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  • Rep. Jim Hagedorn’s principal campaign committee just refunded him more than $1,100 for mileage.
  • Hagedorn died in February.
  • it’s unclear who received the money.

The campaign committee of a deceased member of Congress refunded the congressman for travel mileage months after he died, according to federal records.

The Friends of Hagedorn campaign committee refunded Rep. Jim Hagedorn, a Republican lawmaker from Minnesota, more than $1,100 for “mileage” on September 20, a report filed Monday with the Federal Election Commission indicates.

Hagedorn, however, died in February after a battle with kidney cancer.

The Internal Revenue Service’s reimbursement rate for travel mileage in 2022 is 58.5 cents per mile. By that measure, Hagedorn’s campaign reimbursed him for about 1,937 miles of travel. 

FEC guidance notes that congressional campaign funds can be used to refund travel costs incurred by a lawmaker, as well as their spouse and children, as long as it is “directly connected to the officeholder’s bona fide official responsibilities.”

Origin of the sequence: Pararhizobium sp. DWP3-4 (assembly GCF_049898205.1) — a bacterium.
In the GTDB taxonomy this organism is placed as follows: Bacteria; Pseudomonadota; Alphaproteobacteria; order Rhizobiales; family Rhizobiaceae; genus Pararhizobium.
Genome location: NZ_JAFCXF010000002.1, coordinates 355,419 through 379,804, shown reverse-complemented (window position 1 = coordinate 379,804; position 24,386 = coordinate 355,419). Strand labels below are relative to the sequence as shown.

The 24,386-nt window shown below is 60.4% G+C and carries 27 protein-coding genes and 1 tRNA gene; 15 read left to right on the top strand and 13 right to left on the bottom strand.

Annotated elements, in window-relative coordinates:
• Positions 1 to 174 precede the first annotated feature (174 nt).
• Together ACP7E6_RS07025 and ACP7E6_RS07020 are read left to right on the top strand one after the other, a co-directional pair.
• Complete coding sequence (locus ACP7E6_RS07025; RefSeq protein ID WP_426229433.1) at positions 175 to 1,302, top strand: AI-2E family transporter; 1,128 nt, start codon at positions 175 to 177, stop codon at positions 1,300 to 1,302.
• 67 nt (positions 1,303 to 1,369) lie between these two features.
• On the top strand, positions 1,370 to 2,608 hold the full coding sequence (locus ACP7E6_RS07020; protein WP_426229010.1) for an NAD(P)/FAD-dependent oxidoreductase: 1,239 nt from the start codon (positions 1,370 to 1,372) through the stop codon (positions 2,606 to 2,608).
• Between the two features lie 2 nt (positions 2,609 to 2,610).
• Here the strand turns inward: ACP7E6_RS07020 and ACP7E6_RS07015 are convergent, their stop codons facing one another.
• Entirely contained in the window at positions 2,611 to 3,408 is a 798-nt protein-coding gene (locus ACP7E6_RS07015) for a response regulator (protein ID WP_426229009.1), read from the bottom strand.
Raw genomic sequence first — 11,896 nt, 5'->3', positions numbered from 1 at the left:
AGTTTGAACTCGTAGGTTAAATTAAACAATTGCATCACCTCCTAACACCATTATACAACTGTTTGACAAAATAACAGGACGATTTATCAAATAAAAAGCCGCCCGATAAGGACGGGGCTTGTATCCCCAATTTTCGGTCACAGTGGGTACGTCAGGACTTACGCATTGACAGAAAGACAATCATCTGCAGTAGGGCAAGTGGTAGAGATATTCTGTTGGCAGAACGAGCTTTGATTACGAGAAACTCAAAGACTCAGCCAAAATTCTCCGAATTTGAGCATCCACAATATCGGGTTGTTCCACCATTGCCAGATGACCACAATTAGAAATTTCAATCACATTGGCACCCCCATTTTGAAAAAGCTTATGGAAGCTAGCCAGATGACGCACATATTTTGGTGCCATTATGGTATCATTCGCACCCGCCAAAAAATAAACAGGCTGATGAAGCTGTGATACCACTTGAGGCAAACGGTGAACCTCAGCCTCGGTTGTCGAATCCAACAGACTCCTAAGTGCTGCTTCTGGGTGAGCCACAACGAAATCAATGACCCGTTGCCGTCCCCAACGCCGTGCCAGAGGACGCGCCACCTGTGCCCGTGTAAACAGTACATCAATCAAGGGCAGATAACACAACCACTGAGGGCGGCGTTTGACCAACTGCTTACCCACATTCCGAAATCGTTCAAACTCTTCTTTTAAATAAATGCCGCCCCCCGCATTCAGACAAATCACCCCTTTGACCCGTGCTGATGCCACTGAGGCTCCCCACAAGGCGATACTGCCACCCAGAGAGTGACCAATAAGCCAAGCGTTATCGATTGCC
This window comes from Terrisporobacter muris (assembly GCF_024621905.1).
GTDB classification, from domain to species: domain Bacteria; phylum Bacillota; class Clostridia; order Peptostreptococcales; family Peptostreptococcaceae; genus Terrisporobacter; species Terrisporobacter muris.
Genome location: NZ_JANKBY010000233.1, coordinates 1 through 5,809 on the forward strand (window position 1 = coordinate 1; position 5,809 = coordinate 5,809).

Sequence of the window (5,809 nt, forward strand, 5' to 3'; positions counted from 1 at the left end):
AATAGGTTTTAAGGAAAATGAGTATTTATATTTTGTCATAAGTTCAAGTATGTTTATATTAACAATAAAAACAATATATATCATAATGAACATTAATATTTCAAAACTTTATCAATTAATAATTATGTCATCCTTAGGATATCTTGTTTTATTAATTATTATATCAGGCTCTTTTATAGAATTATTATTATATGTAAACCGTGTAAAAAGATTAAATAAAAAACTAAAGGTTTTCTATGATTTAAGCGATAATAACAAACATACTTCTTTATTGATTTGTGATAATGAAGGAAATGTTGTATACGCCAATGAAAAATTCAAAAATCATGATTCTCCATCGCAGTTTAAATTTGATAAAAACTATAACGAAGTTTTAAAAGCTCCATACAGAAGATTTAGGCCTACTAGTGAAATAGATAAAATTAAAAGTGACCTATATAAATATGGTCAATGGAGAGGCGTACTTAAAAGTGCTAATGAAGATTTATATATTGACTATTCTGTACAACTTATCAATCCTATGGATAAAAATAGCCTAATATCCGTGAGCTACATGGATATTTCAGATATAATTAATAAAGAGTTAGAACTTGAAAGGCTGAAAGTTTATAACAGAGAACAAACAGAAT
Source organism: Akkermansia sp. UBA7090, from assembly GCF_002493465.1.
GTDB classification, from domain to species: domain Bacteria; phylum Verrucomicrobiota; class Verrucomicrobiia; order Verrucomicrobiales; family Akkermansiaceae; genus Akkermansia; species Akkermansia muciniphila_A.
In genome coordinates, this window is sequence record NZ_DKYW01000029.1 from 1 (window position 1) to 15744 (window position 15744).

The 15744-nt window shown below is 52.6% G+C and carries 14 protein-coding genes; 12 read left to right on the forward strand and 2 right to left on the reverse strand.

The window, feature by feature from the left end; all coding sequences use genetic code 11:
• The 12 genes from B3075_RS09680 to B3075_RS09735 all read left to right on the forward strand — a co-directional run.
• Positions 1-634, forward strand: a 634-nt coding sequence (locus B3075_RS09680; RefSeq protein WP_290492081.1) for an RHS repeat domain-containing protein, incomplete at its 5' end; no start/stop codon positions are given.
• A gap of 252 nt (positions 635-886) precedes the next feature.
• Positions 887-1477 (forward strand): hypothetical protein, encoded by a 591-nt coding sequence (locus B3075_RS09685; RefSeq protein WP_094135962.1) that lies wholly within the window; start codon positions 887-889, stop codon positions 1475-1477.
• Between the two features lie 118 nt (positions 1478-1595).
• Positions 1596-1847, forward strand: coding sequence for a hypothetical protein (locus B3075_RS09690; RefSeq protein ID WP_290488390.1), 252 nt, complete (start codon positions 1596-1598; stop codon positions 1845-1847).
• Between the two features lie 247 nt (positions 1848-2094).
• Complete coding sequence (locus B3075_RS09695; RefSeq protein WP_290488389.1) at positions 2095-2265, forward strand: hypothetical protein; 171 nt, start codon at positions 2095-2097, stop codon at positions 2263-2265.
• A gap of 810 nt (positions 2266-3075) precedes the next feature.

Given that Hagedorn is dead, it’s unclear who exactly received the reimbursement. The reimbursement itself is in Hagedorn’s name, and the address accompanying the reimbursement aligns with the one Hagedorn provided when filing his federal “statement of candidacy” documents in 2021.

Thomas Datwyler, the custodian of records and treasurer for the Friends of Hagedorn committee, did not respond to Insider’s request for comment. 

The FEC declined to comment on Hagedorn’s specific reimbursement.

Nonprofit news organization MinnPost reported in April that Hagedorn’s campaign refunded a significant amount of money to previous donors after Hagedorn died.

But as of September 30, Hagedorn’s campaign committee still had about $141,000 cash on hand, according to federal records.

FEC rules allow campaigns to account for “winding down costs” after a lawmaker leaves office. This allows campaigns to use remaining funds to pay lingering bills and otherwise close their operation.  

Congressional committees may also donate surplus funds to other candidates, federal party committees, and nonprofit charities. They also may disgorge leftover money to the US Treasury’s general fund.

Republican Rep. Brad Finstad now represents Minnesota’s 1st Congressional District after winning a special election in August.



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